Summary:

Run Roo Run is a simple to learn, yet hard to master side-scrolling game that rewards accuracy. If you were a gamer that toiled over Mario to get the timing of jumping from pipe to pipe just right, then this is the game for you.

Run Roo Run

Games for the Weekend is a weekly feature aimed at helping you avoid doing something constructive with your downtime. Each Friday we’ll be recommending a game for Mac, iPhone or iPad that we think is awesome enough to keep you busy until Monday, at least.

Run Roo RunRun Roo Run ($0.99 iPhone, $1.99 iPad) is a simple to learn, yet hard to master side-scrolling game that rewards split-second accuracy. If you were one of those gamers that toiled over Mario to get the timing of jumping from pipe to pipe just right, then this is the game for you. Run Roo Run forgoes complex touch-based controls, yet still delivers that satisfying rush when you make the right moves.

Run Roo Run

Gameplay is very basic. The main character, Roo, begins running at an even pace across the screen. As Roo approaches an obstacle, you jump by tapping the screen. Jump too soon, and you land on the obstacle. Jump too late, and you run into the obstacle. Each level is timed: How long it takes to beat a level determines your reward, since the timer keeps going every time you run into an obstacle. Between jumping, double jumping, pausing and restarting, you end up driving yourself nuts trying to make it through a given level in record time. The game ends up being about mastering split-second timing and pattern recall.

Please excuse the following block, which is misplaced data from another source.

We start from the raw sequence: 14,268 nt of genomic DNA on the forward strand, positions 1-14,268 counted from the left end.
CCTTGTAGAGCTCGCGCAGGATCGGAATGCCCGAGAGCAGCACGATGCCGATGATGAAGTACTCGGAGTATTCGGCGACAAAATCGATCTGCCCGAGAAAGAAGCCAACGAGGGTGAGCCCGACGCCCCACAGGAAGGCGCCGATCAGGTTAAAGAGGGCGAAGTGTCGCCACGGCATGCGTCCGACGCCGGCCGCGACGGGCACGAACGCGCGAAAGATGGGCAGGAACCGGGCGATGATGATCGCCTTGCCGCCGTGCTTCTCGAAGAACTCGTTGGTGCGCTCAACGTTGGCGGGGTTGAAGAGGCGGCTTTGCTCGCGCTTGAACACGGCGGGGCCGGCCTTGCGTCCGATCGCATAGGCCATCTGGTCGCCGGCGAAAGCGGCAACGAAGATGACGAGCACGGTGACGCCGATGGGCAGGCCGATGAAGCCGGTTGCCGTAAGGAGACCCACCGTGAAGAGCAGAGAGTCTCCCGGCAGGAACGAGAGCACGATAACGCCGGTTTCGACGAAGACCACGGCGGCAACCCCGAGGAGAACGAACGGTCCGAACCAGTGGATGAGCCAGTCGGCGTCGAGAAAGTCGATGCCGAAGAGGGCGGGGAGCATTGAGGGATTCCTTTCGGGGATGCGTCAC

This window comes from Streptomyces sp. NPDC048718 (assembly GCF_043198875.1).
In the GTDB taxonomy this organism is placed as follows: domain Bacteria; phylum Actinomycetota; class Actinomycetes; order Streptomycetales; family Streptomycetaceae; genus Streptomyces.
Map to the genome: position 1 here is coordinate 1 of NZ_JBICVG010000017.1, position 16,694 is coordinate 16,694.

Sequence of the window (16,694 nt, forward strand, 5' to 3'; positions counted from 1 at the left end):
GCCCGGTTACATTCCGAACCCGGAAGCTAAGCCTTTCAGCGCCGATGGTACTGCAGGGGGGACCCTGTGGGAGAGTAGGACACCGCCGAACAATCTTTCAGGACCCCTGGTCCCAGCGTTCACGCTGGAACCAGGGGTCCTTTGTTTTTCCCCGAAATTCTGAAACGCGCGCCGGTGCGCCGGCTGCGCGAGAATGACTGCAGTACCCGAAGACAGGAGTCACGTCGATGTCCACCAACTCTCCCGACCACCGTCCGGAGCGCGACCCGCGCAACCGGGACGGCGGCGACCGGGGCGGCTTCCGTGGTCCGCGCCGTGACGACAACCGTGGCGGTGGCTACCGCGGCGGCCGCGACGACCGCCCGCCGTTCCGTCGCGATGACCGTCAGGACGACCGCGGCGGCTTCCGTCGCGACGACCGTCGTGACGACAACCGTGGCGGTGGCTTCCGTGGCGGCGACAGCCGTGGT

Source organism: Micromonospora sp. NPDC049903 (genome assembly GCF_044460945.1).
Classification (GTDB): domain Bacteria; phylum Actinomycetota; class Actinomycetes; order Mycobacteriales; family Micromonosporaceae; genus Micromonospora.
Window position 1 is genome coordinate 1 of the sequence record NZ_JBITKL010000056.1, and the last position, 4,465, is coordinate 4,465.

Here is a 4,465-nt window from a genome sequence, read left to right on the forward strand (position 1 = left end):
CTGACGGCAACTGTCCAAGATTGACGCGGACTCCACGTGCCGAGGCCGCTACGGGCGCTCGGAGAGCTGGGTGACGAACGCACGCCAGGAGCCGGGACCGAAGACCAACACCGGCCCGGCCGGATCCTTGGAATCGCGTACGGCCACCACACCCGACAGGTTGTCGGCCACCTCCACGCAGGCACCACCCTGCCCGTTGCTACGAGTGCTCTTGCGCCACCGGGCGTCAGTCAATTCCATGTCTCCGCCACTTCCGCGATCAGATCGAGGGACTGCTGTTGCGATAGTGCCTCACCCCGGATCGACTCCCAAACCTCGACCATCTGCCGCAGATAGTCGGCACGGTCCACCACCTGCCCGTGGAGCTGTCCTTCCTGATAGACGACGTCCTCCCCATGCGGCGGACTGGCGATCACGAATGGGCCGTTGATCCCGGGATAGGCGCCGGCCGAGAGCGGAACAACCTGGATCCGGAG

Run Roo Run

Each level occupies just a single screen, which combined, add up to Roo’s journey across Australia. With over four hundred individual screen challenges to overcome, the game seems almost endless. Roo learns new skills along the way to conquer new types of obstacles in order to keep things fresh. The game also keeps its edge by resetting quickly after each failed attempt; Roo is back up and ready to try again almost instantly, with no tedious intermediary screens getting in the way.

Run Roo Run

You can buy power-ups to slow time down or skip a level entirely via in-app purchase, but it definitely takes some satisfaction out of the game. However, with developer 5th Cell (which also created the celebrated Scribblenauts) committed to adding 10 new levels per week, you may need to take advantage of the occasional cheat just to keep up.

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